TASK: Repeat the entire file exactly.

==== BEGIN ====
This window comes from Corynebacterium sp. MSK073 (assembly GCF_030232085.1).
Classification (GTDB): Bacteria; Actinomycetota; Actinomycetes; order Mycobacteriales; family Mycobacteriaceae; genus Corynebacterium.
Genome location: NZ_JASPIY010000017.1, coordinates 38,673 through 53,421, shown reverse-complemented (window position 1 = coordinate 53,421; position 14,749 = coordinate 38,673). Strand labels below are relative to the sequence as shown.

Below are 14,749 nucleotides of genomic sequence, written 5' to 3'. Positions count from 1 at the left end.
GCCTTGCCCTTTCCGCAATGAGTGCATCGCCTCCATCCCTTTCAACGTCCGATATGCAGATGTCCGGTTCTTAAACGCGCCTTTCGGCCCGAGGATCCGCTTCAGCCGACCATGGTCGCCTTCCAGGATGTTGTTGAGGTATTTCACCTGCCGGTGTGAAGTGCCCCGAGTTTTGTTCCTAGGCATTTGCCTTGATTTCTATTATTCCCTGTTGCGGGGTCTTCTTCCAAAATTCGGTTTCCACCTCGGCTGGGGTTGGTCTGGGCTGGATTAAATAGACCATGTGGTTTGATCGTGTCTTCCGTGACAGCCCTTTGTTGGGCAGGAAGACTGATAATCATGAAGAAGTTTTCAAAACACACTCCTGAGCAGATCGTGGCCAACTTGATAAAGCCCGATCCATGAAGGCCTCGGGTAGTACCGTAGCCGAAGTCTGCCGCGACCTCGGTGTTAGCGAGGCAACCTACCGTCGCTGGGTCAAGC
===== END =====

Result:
This window comes from Corynebacterium sp. MSK073 (assembly GCF_030232085.1).
Classification (GTDB): Bacteria; Actinomycetota; Actinomycetes; order Mycobacteriales; family Mycobacteriaceae; genus Corynebacterium.
Genome location: NZ_JASPIY010000017.1, coordinates 38,673 through 53,421, shown reverse-complemented (window position 1 = coordinate 53,421; position 14,749 = coordinate 38,673). Strand labels below are relative to the sequence as shown.

Below are 14,749 nucleotides of genomic sequence, written 5' to 3'. Positions count from 1 at the left end.
GCCTTGCCCTTTCCGCAATGAGTGCATCGCCTCCATCCCTTTCAACGTCCGATATGCAGATGTCCGGTTCTTAAACGCGCCTTTCGGCCCGAGGATCCGCTTCAGCCGACCATGGTCGCCTTCCAGGATGTTGTTGAGGTATTTCACCTGCCGGTGTGAAGTGCCCCGAGTTTTGTTCCTAGGCATTTGCCTTGATTTCTATTATTCCCTGTTGCGGGGTCTTCTTCCAAAATTCGGTTTCCACCTCGGCTGGGGTTGGTCTGGGCTGGATTAAATAGACCATGTGGTTTGATCGTGTCTTCCGTGACAGCCCTTTGTTGGGCAGGAAGACTGATAATCATGAAGAAGTTTTCAAAACACACTCCTGAGCAGATCGTGGCCAACTTGATAAAGCCCGATCCATGAAGGCCTCGGGTAGTACCGTAGCCGAAGTCTGCCGCGACCTCGGTGTTAGCGAGGCAACCTACCGTCGCTGGGTCAAGC